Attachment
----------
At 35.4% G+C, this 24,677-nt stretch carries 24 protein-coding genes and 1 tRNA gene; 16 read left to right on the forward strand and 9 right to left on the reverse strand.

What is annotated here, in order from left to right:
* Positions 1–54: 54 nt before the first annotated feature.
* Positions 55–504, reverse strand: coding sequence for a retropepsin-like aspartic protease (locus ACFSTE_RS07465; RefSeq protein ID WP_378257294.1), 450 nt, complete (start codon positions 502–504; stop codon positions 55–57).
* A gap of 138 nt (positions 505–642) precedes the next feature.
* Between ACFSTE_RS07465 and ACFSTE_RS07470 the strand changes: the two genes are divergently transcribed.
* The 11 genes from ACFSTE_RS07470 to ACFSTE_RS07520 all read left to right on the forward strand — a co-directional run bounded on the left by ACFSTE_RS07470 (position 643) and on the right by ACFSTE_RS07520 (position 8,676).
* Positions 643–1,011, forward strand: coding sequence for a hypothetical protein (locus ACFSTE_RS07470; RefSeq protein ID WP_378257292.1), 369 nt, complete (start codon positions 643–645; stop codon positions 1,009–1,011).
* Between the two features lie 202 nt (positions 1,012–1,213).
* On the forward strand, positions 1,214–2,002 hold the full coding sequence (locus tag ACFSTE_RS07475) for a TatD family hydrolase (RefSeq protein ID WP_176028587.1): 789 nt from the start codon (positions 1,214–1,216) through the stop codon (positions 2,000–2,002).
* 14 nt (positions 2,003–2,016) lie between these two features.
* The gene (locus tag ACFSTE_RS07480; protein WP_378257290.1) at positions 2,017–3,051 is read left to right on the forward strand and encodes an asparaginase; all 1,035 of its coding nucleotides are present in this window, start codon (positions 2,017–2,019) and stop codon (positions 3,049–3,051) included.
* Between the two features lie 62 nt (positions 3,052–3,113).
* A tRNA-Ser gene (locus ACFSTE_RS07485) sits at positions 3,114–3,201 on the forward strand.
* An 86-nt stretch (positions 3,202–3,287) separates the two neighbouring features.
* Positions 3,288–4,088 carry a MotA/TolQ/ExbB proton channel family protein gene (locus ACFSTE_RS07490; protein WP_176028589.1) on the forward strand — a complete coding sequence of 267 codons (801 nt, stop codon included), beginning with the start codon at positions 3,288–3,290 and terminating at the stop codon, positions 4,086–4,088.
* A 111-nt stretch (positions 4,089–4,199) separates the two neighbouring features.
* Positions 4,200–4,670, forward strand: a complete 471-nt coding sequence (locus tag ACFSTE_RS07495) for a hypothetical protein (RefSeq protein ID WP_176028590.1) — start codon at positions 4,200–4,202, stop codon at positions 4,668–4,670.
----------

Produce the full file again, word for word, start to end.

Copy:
At 35.4% G+C, this 24,677-nt stretch carries 24 protein-coding genes and 1 tRNA gene; 16 read left to right on the forward strand and 9 right to left on the reverse strand.

What is annotated here, in order from left to right:
* Positions 1–54: 54 nt before the first annotated feature.
* Positions 55–504, reverse strand: coding sequence for a retropepsin-like aspartic protease (locus ACFSTE_RS07465; RefSeq protein ID WP_378257294.1), 450 nt, complete (start codon positions 502–504; stop codon positions 55–57).
* A gap of 138 nt (positions 505–642) precedes the next feature.
* Between ACFSTE_RS07465 and ACFSTE_RS07470 the strand changes: the two genes are divergently transcribed.
* The 11 genes from ACFSTE_RS07470 to ACFSTE_RS07520 all read left to right on the forward strand — a co-directional run bounded on the left by ACFSTE_RS07470 (position 643) and on the right by ACFSTE_RS07520 (position 8,676).
* Positions 643–1,011, forward strand: coding sequence for a hypothetical protein (locus ACFSTE_RS07470; RefSeq protein ID WP_378257292.1), 369 nt, complete (start codon positions 643–645; stop codon positions 1,009–1,011).
* Between the two features lie 202 nt (positions 1,012–1,213).
* On the forward strand, positions 1,214–2,002 hold the full coding sequence (locus tag ACFSTE_RS07475) for a TatD family hydrolase (RefSeq protein ID WP_176028587.1): 789 nt from the start codon (positions 1,214–1,216) through the stop codon (positions 2,000–2,002).
* 14 nt (positions 2,003–2,016) lie between these two features.
* The gene (locus tag ACFSTE_RS07480; protein WP_378257290.1) at positions 2,017–3,051 is read left to right on the forward strand and encodes an asparaginase; all 1,035 of its coding nucleotides are present in this window, start codon (positions 2,017–2,019) and stop codon (positions 3,049–3,051) included.
* Between the two features lie 62 nt (positions 3,052–3,113).
* A tRNA-Ser gene (locus ACFSTE_RS07485) sits at positions 3,114–3,201 on the forward strand.
* An 86-nt stretch (positions 3,202–3,287) separates the two neighbouring features.
* Positions 3,288–4,088 carry a MotA/TolQ/ExbB proton channel family protein gene (locus ACFSTE_RS07490; protein WP_176028589.1) on the forward strand — a complete coding sequence of 267 codons (801 nt, stop codon included), beginning with the start codon at positions 3,288–3,290 and terminating at the stop codon, positions 4,086–4,088.
* A 111-nt stretch (positions 4,089–4,199) separates the two neighbouring features.
* Positions 4,200–4,670, forward strand: a complete 471-nt coding sequence (locus tag ACFSTE_RS07495) for a hypothetical protein (RefSeq protein ID WP_176028590.1) — start codon at positions 4,200–4,202, stop codon at positions 4,668–4,670.